6RG Sharma111*1IndWinLucknow06 Nov 2018
7P Khadka106*2NepSinSingapore28 Sep 2019
8G Malla1071NepBhuKirtipur05 Dec 2019
9Shaheryar Butt125*1BelCZRWalferdange29 Aug 2020
10Babar Azam1222PakRSACenturion14 Apr 2021

The following table lists the batsmen who have scored centuries on two or more occasions. RG Sharma of India owns rhe record for most centuries – four. He is followed by C Munro and GJ Maxwell who have scored three centuries. AJ Finch remains the only batsman in the history of T20Is to score 150 plus runs on two occasions. RG Sharma is the only captain to score centuries on two occasions.

NoPlayerRunsITeamOppGroundStart Date
1RG Sharma1061IndRSADharamsala02 Oct 2015
2RG Sharma1181IndSrlIndore22 Dec 2017
3RG Sharma100*2IndEngBristol08 Jul 2018
4RG Sharma111*1IndWinLucknow06 Nov 2018
1C Munro1011NZlBanMt Maunganui06 Jan 2017
2C Munro109*1NZlIndRajkot04 Nov 2017
3C Munro1041NZlWinMt Maunganui03 Jan 2018
1GJ Maxwell145*1AusSrlPallekele06 Sep 2016
2GJ Maxwell103*2AusEngHobart07 Feb 2018
3GJ Maxwell113*2AusIndBengaluru27 Feb 2019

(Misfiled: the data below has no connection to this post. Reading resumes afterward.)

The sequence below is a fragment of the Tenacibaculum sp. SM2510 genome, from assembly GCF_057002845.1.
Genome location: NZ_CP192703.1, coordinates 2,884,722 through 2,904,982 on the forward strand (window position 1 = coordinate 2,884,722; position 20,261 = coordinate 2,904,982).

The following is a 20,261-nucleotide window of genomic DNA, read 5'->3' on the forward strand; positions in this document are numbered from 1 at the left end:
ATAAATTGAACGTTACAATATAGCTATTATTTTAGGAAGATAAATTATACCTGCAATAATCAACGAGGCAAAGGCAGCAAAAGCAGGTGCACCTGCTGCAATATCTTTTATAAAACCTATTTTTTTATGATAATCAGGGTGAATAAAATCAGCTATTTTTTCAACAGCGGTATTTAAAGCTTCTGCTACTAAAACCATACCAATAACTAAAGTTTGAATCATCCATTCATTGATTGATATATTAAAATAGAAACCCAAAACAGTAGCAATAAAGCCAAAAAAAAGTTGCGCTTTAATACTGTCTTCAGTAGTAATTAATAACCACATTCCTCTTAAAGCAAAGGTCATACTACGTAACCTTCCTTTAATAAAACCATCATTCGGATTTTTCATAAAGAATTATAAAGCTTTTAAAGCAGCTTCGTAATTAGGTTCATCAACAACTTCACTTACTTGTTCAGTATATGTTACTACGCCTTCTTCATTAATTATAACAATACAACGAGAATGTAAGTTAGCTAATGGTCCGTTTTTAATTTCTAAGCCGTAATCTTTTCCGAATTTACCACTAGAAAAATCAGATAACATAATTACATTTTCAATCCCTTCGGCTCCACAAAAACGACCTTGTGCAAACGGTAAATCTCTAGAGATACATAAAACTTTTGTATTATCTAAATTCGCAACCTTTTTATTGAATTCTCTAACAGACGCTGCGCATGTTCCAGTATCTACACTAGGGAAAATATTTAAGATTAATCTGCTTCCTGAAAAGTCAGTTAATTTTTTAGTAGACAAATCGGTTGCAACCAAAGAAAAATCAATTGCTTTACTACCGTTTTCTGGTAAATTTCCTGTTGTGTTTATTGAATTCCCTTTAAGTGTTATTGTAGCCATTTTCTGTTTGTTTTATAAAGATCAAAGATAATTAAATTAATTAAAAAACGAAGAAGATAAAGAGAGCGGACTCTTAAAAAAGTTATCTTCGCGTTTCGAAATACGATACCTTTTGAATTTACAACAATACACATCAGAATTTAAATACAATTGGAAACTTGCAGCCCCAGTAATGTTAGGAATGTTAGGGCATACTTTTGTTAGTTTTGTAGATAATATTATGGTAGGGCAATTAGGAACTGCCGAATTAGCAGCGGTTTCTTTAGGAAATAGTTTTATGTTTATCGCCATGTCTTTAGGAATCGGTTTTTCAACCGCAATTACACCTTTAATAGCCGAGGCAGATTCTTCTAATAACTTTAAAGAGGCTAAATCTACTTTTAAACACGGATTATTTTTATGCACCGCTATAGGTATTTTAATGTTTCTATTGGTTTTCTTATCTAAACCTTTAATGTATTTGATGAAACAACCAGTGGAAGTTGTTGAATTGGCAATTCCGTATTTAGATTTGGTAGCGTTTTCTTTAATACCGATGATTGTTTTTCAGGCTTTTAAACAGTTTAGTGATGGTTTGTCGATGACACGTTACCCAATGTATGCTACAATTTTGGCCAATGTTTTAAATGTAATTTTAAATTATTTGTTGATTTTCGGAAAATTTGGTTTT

1AJ Finch1561AusEngSouthampton29 Aug 2013
2AJ Finch1721AusZimHarare03 Jul 2018
1BB McCullum116*1NZlAusChristchurch28 Feb 2010
2BB McCullum1231NZlBanPallekele21 Sep 2012
1CH Gayle1171WinRSAJo’burg11 Sep 2007
2CH Gayle100*2WinEngMumbai16 Mar 2016
1E Lewis1001WinIndLauderhill27 Aug 2016
2E Lewis125*2WinIndKingston09 Jul 2017
1KL Rahul110*2IndWinLauderhill27 Aug 2016
2KL Rahul101*2IndEngManchester03 Jul 2018
1MJ Guptill101*2NZlRSAE London23 Dec 2012
2MJ Guptill1051NZlAusAuckland16 Feb 2018
NoPlayerRunsITeamOppGroundStart Date
1RG Sharma1181IndSrlIndore22 Dec 2017
2RG Sharma111*1IndWinLucknow06 Nov 2018

Babar Azam became the third Pakistan batsman and the first Pakistan captain to score century in Twenty20 Internationals. All such occasions are tabulated below.Babar Azam’s 122  is the highest score for Pakistan in T20Is.

NoPlayerRunsITeamOppGroundStart Date
1A Shehzad111*1PakBanDhaka30 Mar 2014
2Mohd Rizwan104*1PakRSALahore11 Feb 2021
3Babar Azam1222PakRSACenturion14 Apr 2021
NoPlayerRunsITeamOppGroundStart Date
1Babar Azam1222PakRSACenturion14 Apr 2021
One batsman scoring a century and another a ninety in the same innings in one day internationals

One batsman scoring a century and another a ninety in the same innings in one day internationals